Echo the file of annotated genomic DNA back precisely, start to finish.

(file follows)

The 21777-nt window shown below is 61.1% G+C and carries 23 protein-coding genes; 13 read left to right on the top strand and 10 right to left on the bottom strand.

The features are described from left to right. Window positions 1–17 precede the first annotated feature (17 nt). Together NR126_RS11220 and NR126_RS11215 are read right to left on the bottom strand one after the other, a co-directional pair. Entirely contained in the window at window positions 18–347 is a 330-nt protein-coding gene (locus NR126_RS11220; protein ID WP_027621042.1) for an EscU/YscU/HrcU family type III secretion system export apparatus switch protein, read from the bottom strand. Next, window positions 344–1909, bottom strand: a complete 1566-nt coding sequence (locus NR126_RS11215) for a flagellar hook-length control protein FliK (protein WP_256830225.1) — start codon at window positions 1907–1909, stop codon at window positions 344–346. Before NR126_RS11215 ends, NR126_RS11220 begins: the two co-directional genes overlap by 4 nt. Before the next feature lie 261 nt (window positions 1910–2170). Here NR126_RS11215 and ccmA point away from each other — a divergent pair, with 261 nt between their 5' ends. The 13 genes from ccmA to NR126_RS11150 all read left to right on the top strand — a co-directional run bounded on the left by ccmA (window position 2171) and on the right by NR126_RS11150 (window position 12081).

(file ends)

The 21777-nt window shown below is 61.1% G+C and carries 23 protein-coding genes; 13 read left to right on the top strand and 10 right to left on the bottom strand.

The features are described from left to right. Window positions 1–17 precede the first annotated feature (17 nt). Together NR126_RS11220 and NR126_RS11215 are read right to left on the bottom strand one after the other, a co-directional pair. Entirely contained in the window at window positions 18–347 is a 330-nt protein-coding gene (locus NR126_RS11220; protein ID WP_027621042.1) for an EscU/YscU/HrcU family type III secretion system export apparatus switch protein, read from the bottom strand. Next, window positions 344–1909, bottom strand: a complete 1566-nt coding sequence (locus NR126_RS11215) for a flagellar hook-length control protein FliK (protein WP_256830225.1) — start codon at window positions 1907–1909, stop codon at window positions 344–346. Before NR126_RS11215 ends, NR126_RS11220 begins: the two co-directional genes overlap by 4 nt. Before the next feature lie 261 nt (window positions 1910–2170). Here NR126_RS11215 and ccmA point away from each other — a divergent pair, with 261 nt between their 5' ends. The 13 genes from ccmA to NR126_RS11150 all read left to right on the top strand — a co-directional run bounded on the left by ccmA (window position 2171) and on the right by NR126_RS11150 (window position 12081).